In the long term, the higher federal deficit could weigh on growth
The US Tax Cuts and Jobs Act (TCJA) is expected to usher in a period of increased growth for the world’s largest economy. According to a forecast from Ernst & Young LLP’s Quantitative Economics and Statistics (QUEST) group, the TCJA could boost the US economy’s size by an average US$235 billion between 2018-2022, and by an average of US$155 billion between 2023–2027. (The QUEST calculations are based on the US$19.4 trillion US economy in 2017.)
In coming years, US economic growth will come from several sources. Capital stock (e.g., equipment and factories) should increase due to higher levels of capital spending, while the labor market will improve as the supply of labor and after-tax wages rise, according to QUEST.
Over the long term, the benefits from TCJA could be more modest. QUEST forecasts a 0.2% boost to real gross domestic product (GDP) beyond 2027. This is because some of the TCJA’s growth catalysts, such as the complete expensing of certain capital expenditures and reductions for personal income tax rates, will be phased out by that time. Another potential damper on growth: rising US interest rates as a result of the expanding US federal deficit.
Estimated macroeconomic impact of the TCJA on the US economy
While the TCJA may bolster economic growth, it also comes at a cost: lower tax revenue for the US Government and higher federal budget deficits. The TCJA will increase the total projected US federal budget by US$1.9 trillion between 2018 and 2028, according to an April 2018 report from the US Congress’ Congressional Budget Office.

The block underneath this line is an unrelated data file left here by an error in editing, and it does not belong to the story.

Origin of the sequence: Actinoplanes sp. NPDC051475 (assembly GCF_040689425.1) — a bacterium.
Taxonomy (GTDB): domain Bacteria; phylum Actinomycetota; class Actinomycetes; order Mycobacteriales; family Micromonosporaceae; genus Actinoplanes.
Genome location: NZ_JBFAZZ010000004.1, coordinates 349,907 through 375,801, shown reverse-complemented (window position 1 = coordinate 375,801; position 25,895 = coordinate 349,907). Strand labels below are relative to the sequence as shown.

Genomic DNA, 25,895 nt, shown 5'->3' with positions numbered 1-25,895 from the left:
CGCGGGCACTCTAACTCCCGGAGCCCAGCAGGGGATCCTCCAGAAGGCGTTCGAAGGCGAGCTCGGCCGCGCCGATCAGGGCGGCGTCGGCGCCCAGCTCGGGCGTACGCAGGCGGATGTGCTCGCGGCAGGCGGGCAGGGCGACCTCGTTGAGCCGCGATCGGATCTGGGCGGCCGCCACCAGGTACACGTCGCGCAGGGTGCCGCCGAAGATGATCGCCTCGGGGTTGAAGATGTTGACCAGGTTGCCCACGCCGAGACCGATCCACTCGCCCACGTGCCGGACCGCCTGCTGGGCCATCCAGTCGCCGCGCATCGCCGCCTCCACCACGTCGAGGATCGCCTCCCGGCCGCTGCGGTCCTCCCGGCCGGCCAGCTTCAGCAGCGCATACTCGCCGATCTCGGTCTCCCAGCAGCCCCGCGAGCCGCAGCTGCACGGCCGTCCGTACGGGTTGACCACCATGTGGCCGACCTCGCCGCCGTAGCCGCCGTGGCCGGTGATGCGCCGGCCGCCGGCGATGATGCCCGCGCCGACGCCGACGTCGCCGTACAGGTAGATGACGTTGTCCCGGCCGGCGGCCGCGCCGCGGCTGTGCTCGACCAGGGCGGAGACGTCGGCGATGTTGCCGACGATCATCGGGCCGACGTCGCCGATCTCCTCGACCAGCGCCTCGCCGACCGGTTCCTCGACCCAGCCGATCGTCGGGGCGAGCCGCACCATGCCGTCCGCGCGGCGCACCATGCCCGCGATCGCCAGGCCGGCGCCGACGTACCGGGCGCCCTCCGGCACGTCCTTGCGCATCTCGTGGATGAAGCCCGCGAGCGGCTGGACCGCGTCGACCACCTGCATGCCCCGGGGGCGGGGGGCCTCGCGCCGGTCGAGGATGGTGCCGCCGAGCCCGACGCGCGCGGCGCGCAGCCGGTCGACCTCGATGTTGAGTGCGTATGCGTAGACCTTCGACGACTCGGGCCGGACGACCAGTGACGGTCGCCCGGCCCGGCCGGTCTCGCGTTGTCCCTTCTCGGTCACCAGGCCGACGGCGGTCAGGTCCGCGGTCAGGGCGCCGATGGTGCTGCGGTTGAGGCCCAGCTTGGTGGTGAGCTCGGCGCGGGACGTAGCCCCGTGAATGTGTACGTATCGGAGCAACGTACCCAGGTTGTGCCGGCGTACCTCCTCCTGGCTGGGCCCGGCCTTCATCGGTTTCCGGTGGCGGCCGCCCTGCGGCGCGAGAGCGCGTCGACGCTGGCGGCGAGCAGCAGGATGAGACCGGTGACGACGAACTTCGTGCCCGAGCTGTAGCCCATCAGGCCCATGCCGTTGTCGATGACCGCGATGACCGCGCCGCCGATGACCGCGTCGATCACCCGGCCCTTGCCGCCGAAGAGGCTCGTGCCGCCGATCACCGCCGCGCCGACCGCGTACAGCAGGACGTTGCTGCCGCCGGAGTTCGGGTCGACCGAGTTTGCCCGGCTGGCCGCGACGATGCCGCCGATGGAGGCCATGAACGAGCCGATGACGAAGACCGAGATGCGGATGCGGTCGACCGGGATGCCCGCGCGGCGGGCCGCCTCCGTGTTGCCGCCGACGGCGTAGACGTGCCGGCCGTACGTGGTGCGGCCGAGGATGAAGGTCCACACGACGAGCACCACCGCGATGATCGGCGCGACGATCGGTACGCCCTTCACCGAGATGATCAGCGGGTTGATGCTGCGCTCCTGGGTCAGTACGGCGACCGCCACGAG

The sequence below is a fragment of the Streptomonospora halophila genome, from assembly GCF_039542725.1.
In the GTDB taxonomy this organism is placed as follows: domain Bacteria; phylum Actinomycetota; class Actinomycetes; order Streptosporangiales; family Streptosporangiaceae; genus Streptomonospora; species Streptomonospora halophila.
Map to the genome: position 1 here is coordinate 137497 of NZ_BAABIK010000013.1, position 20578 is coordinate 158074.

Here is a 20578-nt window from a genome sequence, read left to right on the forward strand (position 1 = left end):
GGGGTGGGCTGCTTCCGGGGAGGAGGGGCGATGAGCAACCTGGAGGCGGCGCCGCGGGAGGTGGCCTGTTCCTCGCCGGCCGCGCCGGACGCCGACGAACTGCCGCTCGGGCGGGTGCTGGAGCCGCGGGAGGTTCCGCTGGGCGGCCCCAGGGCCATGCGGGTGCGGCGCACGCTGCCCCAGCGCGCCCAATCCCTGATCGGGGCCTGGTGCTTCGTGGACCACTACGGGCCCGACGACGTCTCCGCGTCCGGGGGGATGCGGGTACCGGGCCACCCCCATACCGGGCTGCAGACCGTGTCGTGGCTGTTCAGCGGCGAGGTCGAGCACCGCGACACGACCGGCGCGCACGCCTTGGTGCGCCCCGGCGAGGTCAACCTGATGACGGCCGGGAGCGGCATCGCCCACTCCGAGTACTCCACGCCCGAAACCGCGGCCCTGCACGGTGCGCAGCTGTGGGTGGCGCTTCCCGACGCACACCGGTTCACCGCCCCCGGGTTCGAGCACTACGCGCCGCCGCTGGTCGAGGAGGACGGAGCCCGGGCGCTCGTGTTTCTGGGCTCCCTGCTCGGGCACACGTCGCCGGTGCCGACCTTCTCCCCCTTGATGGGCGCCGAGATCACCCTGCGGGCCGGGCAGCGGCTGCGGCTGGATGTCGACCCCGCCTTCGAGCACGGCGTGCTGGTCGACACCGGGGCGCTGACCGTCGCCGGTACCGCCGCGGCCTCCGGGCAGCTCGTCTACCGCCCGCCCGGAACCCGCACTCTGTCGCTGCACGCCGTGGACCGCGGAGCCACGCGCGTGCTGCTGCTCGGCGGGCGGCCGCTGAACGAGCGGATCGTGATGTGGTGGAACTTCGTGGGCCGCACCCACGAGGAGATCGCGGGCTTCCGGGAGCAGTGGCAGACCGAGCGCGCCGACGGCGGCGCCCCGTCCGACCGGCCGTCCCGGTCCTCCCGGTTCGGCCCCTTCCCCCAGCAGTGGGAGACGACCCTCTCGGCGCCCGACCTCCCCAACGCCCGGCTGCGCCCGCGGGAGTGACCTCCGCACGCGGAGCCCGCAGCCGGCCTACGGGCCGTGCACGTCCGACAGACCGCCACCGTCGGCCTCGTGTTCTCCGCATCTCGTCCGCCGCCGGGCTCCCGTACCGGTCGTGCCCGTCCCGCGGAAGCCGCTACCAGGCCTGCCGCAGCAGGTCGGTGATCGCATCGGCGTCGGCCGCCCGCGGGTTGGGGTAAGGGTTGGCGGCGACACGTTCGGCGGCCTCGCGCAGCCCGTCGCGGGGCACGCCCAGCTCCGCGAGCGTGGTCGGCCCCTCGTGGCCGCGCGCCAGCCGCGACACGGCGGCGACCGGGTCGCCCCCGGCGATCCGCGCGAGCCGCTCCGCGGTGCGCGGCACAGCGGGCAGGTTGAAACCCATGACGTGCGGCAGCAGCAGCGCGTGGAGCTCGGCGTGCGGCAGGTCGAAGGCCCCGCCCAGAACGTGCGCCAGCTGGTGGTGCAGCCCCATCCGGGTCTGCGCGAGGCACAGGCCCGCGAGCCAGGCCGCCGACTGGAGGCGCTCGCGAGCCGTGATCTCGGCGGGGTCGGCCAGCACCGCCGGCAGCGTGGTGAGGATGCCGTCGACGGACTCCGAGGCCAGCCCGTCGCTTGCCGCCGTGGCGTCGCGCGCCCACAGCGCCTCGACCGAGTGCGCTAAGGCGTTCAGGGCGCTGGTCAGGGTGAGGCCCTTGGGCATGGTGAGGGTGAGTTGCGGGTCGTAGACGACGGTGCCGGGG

The course toward a higher fiscal budget deficit can’t continue indefinitely. In its April 2018 World Economic Outlook report, the International Monetary Fund (IMF) called debt dynamics in the US over the next five years “unsustainable,” and said measures must be taken to raise tax revenue and curb public spending dynamics in the future.
There are different ways this could be achieved, including raising corporate or personal income tax rates, cutting spending or even introducing a federal value-added sales tax (VAT).
Percentage point change in overall budget balance of selected G20 economies’ GDP between 2017 and 2021
When planning for the future of their US operations in light of the TCJA, businesses should consider both the clear short-term benefits along with the longer-term uncertainty awaiting the US economy.
In the short term, the TCJA offers many incentives for businesses to invest in the US and grow the economy: the reduction in the corporate income tax rate from 35% to 21%; the repatriation of overseas funds; and the full expensing of certain capital expenditures.
On the other hand, the TCJA can’t alleviate all of the long-term risks to the US economy. Changes to inflation, interest rates, global trade policies and government debt levels could all impact the US economy’s performance going forward.
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Source: Sources: “The Budget and Economic Outlook: 2018 to 2028”, Congress of the United States Congressional Budget Office, April 2018; “The Senate’s Tax Cut Would Generate Little New Long-Run Economic Growth”, Benjamin R. Page, Tax Policy Center, 11 December 2017; “Analyzing the acroeconomic impacts of the Tax Cuts and Jobs Act on the US economy and key industries”, EY, 2018; “World Economic Outlook”, April 2018, International Monetary Fund.
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